3. The lack of binding instrument for the conservation and good management of the world forests was deplored. The establishment of an intergovernmental Task Force on Forests, to include both boreal and tropical forests, is a first and urgent step for further negotiations aimed at a Global Forestry Convention: a broad support emerged on this Malaysian-Canadian initiative which has the merit among others, to take into full account the sovereignty rights of the holding countries.

4. The increasing depletion of freshwater resources, especially in areas of the world where water problems can lead to regional tensions, must be tackled through greater international and sub-regional cooperation.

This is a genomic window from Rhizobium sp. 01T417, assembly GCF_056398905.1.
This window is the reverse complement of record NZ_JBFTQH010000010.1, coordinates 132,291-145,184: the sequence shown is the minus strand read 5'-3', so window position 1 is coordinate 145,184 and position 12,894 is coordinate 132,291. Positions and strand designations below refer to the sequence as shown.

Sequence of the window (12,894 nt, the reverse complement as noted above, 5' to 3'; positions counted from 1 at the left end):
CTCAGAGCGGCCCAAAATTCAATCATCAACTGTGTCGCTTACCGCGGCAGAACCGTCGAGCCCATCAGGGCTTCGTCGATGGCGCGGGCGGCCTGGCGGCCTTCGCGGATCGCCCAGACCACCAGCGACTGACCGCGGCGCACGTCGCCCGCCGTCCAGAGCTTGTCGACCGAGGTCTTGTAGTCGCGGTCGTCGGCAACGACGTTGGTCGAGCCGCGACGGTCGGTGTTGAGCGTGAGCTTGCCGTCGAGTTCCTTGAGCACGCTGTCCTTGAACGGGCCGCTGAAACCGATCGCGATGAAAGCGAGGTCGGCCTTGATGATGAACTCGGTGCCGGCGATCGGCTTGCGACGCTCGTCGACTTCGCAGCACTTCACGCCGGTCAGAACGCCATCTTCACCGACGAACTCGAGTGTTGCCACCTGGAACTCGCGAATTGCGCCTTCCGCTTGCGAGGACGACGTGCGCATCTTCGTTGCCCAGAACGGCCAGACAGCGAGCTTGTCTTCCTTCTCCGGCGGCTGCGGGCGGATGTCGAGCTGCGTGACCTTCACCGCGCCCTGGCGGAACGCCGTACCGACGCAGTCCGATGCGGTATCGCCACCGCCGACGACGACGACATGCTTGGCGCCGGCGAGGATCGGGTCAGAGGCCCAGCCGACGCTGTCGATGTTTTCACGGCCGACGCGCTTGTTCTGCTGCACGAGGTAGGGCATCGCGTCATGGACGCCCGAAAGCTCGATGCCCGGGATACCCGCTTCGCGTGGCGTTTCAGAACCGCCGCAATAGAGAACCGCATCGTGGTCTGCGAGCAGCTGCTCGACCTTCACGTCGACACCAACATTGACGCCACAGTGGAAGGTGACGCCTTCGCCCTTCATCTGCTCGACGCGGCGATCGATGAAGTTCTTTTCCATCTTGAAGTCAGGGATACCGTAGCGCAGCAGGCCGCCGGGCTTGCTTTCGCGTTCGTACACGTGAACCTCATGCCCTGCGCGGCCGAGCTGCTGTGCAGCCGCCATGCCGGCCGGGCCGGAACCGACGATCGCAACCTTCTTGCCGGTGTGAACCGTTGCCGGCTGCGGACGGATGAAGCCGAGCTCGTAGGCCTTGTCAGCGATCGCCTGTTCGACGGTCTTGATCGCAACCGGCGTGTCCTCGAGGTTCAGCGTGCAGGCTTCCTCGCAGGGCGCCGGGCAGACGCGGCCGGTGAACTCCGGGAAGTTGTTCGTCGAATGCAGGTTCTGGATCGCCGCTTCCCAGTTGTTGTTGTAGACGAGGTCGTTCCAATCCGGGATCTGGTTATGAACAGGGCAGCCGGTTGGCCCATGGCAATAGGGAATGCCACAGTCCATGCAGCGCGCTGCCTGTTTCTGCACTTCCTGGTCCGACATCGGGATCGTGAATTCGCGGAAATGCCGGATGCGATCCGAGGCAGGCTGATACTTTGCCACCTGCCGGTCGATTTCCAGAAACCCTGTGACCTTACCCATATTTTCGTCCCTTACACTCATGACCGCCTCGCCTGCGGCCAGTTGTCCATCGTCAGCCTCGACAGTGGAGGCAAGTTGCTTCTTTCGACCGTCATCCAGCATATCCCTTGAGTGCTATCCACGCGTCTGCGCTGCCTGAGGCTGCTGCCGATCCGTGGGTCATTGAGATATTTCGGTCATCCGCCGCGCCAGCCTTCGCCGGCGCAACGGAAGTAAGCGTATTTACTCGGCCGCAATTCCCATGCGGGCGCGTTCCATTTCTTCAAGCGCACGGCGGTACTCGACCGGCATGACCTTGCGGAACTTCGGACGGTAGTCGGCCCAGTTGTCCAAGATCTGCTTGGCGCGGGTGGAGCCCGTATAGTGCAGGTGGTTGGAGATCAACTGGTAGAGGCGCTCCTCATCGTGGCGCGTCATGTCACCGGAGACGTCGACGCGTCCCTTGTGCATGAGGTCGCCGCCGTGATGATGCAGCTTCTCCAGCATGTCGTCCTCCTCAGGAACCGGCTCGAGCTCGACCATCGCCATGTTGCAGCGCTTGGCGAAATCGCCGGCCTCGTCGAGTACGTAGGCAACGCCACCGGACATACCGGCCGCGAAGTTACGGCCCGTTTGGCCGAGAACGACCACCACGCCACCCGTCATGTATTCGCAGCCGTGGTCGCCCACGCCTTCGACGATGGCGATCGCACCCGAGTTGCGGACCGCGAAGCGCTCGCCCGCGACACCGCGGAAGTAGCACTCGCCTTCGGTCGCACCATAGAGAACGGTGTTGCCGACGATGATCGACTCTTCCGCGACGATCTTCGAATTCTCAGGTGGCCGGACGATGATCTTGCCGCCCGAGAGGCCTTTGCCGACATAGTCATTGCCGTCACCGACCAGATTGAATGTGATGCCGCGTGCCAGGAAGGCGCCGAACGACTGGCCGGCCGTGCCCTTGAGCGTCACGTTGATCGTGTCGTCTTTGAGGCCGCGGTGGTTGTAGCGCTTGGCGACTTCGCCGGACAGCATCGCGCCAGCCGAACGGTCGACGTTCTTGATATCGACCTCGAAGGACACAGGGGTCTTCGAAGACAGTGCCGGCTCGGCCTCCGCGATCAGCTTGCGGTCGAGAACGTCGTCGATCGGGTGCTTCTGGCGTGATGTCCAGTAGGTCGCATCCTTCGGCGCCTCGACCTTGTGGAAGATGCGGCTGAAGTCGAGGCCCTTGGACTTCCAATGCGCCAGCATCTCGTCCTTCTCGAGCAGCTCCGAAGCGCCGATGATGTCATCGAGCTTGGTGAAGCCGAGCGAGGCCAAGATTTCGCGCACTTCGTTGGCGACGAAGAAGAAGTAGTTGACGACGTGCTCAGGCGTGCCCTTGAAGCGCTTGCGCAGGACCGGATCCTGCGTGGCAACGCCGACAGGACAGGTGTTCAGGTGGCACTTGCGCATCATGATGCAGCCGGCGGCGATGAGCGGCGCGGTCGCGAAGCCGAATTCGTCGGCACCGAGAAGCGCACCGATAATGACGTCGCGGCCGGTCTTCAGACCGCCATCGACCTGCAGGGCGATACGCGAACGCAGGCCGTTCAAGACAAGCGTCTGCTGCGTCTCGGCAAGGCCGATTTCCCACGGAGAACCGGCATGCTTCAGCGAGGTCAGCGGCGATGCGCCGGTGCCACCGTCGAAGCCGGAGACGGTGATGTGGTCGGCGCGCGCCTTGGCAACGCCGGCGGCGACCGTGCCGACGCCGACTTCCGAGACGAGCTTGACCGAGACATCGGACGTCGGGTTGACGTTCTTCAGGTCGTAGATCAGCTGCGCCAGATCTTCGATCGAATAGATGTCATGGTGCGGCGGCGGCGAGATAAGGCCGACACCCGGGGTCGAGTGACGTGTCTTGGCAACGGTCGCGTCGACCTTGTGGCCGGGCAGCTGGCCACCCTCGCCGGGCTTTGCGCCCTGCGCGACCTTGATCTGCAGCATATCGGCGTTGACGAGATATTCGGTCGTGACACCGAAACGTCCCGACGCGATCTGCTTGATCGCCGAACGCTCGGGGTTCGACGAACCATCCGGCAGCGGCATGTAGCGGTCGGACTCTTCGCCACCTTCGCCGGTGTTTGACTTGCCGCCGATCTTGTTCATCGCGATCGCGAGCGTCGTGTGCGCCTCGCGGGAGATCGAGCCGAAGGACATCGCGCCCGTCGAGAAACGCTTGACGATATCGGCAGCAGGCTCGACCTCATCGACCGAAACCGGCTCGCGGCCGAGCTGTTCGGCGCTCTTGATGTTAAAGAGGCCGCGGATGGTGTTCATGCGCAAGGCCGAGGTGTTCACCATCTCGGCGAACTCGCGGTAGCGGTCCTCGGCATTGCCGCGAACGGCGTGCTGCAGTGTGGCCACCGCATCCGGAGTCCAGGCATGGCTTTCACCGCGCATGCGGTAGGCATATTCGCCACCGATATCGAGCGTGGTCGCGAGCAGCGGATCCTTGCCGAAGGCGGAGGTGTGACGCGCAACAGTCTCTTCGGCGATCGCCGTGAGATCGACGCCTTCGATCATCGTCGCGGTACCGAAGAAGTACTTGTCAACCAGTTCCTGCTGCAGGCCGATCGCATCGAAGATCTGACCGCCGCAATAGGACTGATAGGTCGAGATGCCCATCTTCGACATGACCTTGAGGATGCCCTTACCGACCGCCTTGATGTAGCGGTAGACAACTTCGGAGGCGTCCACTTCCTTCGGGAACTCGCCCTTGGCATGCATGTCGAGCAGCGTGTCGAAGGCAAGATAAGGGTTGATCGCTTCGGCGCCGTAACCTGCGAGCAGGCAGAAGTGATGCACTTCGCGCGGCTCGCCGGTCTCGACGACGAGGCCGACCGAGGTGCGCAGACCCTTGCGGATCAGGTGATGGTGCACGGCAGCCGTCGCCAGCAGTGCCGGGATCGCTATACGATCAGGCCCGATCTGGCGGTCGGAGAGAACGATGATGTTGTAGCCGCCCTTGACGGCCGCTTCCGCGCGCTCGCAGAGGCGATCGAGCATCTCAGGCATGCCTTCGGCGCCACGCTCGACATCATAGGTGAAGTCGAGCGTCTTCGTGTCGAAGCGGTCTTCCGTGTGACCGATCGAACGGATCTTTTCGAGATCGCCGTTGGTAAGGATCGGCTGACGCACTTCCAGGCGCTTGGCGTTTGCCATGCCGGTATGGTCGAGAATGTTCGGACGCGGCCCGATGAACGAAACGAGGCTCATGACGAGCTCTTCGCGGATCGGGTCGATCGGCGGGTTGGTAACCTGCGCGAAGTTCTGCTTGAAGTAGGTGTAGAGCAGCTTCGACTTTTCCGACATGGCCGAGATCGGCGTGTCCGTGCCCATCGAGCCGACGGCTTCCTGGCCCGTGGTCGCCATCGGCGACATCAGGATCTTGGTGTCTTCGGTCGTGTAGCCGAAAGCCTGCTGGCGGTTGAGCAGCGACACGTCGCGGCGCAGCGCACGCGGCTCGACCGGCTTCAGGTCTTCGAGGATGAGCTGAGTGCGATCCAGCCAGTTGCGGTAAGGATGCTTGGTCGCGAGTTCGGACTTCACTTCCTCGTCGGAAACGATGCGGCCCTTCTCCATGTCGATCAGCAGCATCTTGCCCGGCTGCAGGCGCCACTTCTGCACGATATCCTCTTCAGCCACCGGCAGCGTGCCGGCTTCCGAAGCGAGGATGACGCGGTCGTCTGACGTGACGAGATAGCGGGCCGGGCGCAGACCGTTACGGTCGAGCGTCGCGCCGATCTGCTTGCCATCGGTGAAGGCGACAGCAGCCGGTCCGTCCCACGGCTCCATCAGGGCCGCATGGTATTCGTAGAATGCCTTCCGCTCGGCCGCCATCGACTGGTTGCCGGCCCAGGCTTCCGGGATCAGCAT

5. Putting science and technology at the service of global environment is a common priority, to be pursued through the strengthening of the technological cooperation. Developed as well as developing countries should encourage the launching of well-defined programmes of technology partnership. In this context, more permanent and stable support for existing multilateral research initiatives is necessary.

6. The role of the Global Environment Facility is essential to the sustainable management of the global commons . The success of the ongoing negotiation on the GEF restructuring and replenishment is crucial to this aim.

[back to top]

Demographic Pressure on the Environment

The need to face the demographic challenge to the carrying capacity of the Earth by integrating demographic considerations and environmental policies is a priority.